Being with . . . Children

In her book, Marta articulates her approach to being with children, supporting them to explore their own inner experience, keep their own counsel in the midst of any difficulty and, crucially, learn to Clear a Space from whatever is between them and enjoying their life, from moment to moment.


Her book has many detailed examples from her experience of working with children over many years. Using a more playful and less formal, academic, intellectual  approach, she offers a condensed version of the main steps of the Focusing process, as originally described for adults ~ into just three deceptively straightforward questions;



Do you notice something . . . in your body?


Where is it ?


What's it like?



Asking a child these questions would likely get you an immediate and articulate response. If you then invited them to draw what they are sensing inside and to express the qualities of their experience inside ~  ie: what colour is it ? is it tight, bubbly, shiny, dark, heavy, sparkling, like a stone, misty, cloudy, is it moving or shifting ? Something remarkable unfolds.


These questions are just as useful and relevant for adults as they are for children . . . . in fact, I would recommend using this simplified approach to anyone of any age as it helps encourage a more playful attitude to the whole thing and helps steer our intention away from over analysing our internal experience by exercising our rational, intellectual, mental muscles.  

Our schools are clearly already overburdened with new this and new that initiatives and it would be easy to assume that whatever this new fangled Focusing thing is would become just another drain on the time and attention of teachers who have enough to do simply keeping some sense of discipline in the classroom. This would be a huge misperception.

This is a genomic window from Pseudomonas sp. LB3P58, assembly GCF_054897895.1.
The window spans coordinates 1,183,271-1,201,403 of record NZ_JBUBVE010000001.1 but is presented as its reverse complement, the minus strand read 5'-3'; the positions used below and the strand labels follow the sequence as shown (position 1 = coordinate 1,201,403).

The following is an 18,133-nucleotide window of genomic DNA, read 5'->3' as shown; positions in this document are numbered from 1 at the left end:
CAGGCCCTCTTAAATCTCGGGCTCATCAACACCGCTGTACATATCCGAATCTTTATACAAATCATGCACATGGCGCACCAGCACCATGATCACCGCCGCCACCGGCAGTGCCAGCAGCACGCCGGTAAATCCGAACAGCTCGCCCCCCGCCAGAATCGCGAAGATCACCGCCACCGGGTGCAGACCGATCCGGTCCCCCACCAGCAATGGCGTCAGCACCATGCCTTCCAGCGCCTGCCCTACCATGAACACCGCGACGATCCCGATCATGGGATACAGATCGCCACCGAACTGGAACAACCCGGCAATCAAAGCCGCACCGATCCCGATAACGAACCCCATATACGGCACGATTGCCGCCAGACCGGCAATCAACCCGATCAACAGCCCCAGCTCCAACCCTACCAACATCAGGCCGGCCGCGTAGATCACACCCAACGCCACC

Marta lays out how the opposite is in fact the case.


Once staff have learned Focusing for themselves and begin to share it with students, they start to nurture a new approach to listening to students and something unexpected begins to happen: more space is created, more energy is liberated and disturbances in the classroom can be reduced significantly, which usually comes as a surprising relief to staff.


Levels of distress and anxiety for both staff and students can be lowered by dealing with situations in a new way ~ that respects the energy of the moment and the internal experience of the child.


Although I would wholeheartedly recommend Marta's book to any parent, carer or anyone working with children, I would add one important thing about this way of being with a child.


It needs to be translated into our local culture and language ~ and for me that means dropping most, if not all, references to the term Focusing itself and the way this skilll is currently being taught around the world, in the main, to adults. There are a few exceptions, though mostly for me, using the original terms of the method as I was taught it are counter- productive and mostly serve only to reinforce an academic, intellectual approach ~ which does not lead me much closer to my creativity, playfulness, curiosity or kindness . . . and is still too close to the language of therapy and counselling for my liking.